Recession USA 2020
Covid-19 updates

$1.6 billion going toward coronavirus testing, sequencing, supplies, fed gov announces

An investment of $1.6 billion dollars in federal funding will improve coronavirus testing in schools and vulnerable communities, genomic sequencing to better identify variants, and testing materials that are still in short supply, White House officials announced.

The largest portion of funding, $650 million, will help create regional vaccine coordinating centers that will partner with labs to leverage testing capacity and help to reopen schools and test people in congregate living facilities, said Carole Johnson, White House COVID Response Team testing coordinator.

“These are places that typically don’t have the resources or the bandwidth to build partnerships with academic or commercial testing labs, and that’s where the government can be a facilitator,” Johnson said in a Wednesday briefing.

Nearly $200 million will help to expand genomic sequencing, which is the process that identifies coronavirus variants circulating in the country and can be used to track and stop the mutations.

The Centers for Disease Control and Prevention will be able to sequence 25,000 samples a week with the funding, a threefold increase, according to Johnson.

“We’re quickly infusing targeted resources here because the time is critical when it comes to these fast moving variants,” Johnson said.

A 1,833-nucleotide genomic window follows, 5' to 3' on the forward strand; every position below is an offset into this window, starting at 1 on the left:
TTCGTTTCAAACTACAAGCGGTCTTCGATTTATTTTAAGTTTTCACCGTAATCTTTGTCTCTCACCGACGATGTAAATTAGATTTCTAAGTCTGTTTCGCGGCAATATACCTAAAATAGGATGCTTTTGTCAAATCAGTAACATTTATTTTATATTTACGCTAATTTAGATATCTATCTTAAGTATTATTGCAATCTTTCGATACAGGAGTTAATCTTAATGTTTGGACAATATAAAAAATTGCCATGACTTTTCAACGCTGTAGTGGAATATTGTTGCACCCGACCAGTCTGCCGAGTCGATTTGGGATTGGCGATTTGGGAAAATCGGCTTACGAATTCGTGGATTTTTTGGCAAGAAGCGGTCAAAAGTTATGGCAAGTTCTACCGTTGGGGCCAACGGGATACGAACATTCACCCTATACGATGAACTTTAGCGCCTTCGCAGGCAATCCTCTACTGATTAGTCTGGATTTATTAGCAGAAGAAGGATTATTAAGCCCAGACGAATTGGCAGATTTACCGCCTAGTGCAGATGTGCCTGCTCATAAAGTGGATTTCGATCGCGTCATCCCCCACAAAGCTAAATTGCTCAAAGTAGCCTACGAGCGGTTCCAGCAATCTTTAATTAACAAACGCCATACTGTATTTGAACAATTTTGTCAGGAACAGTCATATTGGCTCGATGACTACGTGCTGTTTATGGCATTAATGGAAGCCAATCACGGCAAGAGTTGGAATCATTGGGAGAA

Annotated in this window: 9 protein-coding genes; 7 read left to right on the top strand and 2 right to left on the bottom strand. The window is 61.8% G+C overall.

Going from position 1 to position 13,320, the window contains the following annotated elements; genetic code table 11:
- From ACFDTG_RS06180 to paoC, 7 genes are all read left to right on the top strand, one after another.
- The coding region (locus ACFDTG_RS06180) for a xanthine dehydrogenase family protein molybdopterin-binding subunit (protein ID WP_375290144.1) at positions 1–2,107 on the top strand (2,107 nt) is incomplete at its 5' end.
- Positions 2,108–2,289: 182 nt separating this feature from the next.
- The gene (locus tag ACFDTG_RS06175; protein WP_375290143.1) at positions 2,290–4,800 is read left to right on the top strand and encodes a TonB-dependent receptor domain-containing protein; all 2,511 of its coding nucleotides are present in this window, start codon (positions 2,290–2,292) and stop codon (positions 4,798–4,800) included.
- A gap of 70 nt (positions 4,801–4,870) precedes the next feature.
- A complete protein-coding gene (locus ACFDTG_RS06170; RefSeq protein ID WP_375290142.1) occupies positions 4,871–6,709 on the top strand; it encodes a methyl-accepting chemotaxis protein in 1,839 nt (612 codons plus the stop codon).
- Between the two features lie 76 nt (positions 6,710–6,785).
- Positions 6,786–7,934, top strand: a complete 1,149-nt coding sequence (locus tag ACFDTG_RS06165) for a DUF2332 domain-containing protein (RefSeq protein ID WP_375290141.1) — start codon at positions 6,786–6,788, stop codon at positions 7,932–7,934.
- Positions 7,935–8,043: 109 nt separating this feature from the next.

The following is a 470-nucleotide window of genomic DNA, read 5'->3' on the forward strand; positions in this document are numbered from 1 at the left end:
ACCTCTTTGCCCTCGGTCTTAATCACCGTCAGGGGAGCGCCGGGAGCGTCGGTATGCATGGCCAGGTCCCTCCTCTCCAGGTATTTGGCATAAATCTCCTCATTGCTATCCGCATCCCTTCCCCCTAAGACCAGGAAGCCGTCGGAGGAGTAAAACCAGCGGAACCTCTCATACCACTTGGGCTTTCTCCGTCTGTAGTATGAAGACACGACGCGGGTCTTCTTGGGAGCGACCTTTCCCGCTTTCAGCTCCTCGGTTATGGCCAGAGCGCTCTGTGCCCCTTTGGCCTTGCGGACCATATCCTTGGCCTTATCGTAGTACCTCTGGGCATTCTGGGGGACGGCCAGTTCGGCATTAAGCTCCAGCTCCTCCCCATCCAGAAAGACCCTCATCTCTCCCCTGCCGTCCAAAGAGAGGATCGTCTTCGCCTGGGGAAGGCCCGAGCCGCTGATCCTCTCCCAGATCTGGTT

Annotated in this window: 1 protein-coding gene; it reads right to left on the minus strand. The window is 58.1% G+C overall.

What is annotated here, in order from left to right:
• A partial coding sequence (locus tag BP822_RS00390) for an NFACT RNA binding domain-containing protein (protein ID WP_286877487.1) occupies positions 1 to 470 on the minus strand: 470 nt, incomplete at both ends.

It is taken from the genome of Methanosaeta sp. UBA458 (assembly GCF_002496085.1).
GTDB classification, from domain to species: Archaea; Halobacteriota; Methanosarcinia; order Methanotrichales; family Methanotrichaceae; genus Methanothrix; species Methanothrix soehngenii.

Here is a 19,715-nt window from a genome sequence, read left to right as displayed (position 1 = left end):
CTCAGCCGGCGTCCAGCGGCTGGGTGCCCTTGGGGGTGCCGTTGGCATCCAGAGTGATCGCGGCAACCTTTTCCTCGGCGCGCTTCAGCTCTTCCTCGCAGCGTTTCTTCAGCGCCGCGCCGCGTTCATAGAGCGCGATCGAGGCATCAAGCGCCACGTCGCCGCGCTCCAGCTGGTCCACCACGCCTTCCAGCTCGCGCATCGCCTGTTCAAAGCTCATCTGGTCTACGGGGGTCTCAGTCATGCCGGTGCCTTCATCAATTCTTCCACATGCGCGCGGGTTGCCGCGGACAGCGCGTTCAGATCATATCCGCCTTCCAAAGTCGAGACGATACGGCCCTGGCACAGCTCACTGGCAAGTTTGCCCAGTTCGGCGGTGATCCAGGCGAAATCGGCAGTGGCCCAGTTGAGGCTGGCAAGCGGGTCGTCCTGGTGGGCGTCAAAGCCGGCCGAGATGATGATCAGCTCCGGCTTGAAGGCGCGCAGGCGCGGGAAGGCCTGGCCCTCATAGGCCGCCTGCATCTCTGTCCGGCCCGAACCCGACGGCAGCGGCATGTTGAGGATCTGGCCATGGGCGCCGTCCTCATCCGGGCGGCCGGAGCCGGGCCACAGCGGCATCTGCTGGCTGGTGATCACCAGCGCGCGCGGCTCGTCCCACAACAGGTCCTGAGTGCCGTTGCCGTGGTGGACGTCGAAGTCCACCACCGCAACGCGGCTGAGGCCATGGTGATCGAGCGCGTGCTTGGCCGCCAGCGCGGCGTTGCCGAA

The United States still faces a shortage in testing supplies such as pipette tips and other raw materials, so the government is also putting up $115 million to surge domestic manufacturing.

Jeff Zients, White House coronavirus response coordinator, also announced additional supports for community vaccination including the deployment of nearly 4,000 federal personnel, National Guard and military members to serve as vaccinators and support community vaccination sites.

Vaccination efforts continue to ramp up nationwide, and important data on whether vaccines can blunt coronavirus transmission are starting to surface, according to the nation’s top infectious disease specialist Dr. Anthony Fauci.

Studies from abroad have indicated that vaccinated people with a breakthrough coronavirus infection have a lower viral load than those who have not yet been vaccinated, a good sign that transmission is likely diminished, Fauci said.

Moderna and Pfizer will also be taking a look at the viral load in vaccinated people versus those who have not been immunized, Fauci said.

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